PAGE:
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Republican Rep. Putnam Discusses Next House Legislative Session

With Democrats in comfortable control of the House of Representatives in the 110th Congress, Republican Conference chair Adam Putnam, R-Fla., provides the GOP's perspective on the upcoming legislative agenda and hopes for cooperation.

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    And now to Republican Adam Putnam of Florida, who is beginning his fourth term in the House. He's the new chairman of the House Republican Conference and joins us live from Capitol Hill.

    And, Congressman Putnam, welcome. Thanks for being with us.

    Let's pick up where Charlie Rangel just left off and talk about Iraq. Is he right that Republicans are not necessarily going to be in lock-step with the president on whatever he proposes?

    REP. ADAM PUTNAM (R), Florida: Well, he is right, and that's not a new development. Republicans have never been 100 percent in lock-step. And we even today more fully realize that there's an independent role for the legislative branch, an independent role for the executive branch.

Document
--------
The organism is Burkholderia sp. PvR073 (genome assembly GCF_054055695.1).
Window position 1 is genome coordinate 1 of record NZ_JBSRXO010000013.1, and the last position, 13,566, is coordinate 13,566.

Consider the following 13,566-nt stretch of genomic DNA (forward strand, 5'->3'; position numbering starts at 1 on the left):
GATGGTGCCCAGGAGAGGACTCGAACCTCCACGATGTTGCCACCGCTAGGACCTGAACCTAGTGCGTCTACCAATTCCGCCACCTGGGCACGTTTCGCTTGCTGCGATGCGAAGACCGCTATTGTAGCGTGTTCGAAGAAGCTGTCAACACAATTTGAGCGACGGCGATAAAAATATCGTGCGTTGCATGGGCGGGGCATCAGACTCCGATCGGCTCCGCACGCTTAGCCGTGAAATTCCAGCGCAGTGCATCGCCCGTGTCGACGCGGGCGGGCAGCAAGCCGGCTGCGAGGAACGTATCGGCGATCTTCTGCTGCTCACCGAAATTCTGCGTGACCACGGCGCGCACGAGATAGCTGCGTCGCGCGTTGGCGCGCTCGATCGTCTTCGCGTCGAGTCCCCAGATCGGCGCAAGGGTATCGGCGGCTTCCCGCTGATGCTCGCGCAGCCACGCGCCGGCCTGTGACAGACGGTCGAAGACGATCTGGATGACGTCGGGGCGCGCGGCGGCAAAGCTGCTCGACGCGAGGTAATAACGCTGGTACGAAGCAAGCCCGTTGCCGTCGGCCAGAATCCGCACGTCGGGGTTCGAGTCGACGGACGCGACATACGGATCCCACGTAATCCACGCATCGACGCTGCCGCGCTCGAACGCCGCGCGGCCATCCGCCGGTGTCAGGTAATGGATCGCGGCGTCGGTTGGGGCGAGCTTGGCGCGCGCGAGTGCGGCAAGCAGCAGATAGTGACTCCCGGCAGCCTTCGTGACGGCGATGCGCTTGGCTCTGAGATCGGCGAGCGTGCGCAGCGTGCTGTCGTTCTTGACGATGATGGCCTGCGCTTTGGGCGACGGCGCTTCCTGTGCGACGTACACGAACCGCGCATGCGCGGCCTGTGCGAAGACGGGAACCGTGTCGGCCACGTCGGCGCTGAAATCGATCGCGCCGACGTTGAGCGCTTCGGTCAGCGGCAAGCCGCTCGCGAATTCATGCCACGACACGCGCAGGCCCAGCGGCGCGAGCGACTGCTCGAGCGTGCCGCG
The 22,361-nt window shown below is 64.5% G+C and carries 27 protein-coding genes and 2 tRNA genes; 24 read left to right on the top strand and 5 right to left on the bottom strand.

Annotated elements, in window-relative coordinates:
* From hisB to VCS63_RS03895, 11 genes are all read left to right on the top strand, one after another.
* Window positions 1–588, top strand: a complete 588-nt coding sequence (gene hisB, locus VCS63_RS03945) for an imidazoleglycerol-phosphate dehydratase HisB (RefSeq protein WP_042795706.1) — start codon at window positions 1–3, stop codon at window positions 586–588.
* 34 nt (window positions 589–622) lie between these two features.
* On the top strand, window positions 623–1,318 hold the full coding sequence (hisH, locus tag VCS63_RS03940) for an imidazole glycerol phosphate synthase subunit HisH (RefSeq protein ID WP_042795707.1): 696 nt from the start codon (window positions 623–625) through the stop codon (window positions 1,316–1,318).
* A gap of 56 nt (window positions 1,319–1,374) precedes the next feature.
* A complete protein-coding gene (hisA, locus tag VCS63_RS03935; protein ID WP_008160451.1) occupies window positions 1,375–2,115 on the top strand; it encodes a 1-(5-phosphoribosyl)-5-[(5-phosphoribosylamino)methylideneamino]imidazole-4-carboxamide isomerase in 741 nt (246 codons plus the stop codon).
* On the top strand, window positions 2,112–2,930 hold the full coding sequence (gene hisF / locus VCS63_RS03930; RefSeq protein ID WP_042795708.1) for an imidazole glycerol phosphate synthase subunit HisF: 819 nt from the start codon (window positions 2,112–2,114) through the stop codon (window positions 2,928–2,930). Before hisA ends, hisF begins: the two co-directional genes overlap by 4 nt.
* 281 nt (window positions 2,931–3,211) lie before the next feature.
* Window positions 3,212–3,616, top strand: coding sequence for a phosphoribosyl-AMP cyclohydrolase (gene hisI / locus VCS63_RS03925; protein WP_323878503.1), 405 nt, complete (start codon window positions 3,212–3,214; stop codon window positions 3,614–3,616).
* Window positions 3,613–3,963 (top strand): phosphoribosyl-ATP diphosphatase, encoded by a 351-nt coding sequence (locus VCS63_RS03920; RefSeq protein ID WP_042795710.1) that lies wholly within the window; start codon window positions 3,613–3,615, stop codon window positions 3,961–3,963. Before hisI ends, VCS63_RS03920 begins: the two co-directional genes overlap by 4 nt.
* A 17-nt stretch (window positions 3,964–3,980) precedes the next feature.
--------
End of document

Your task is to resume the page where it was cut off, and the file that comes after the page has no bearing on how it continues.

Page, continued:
The president is our commander-in-chief, and we look forward to his recommendations on the new way forward in Iraq. But we owe the American people adequate oversight, adequate investigation, but total support of the men and women in harm's way.

    And I would disagree a little bit with my friend, Charlie Rangel: We're not embarrassed for our servicemen and women who are in harm's way.


    But you are saying that you think this very aggressive oversight, even investigations of the conduct of the war and the spending in the war that the Democrats are vowing to have, which Republicans did not have, you think is entirely appropriate?


    If it is constructive, if it is open and fair, and it is a true search for answers to improve the way we are conducting this war, and the reasons why we are asking Americans to sacrifice for the greater good, then there is an appropriate place for it.

    But threats to withhold funding to men and women in the field is not appropriate and is a non-starter, and that does not reflect an open approach to oversight.

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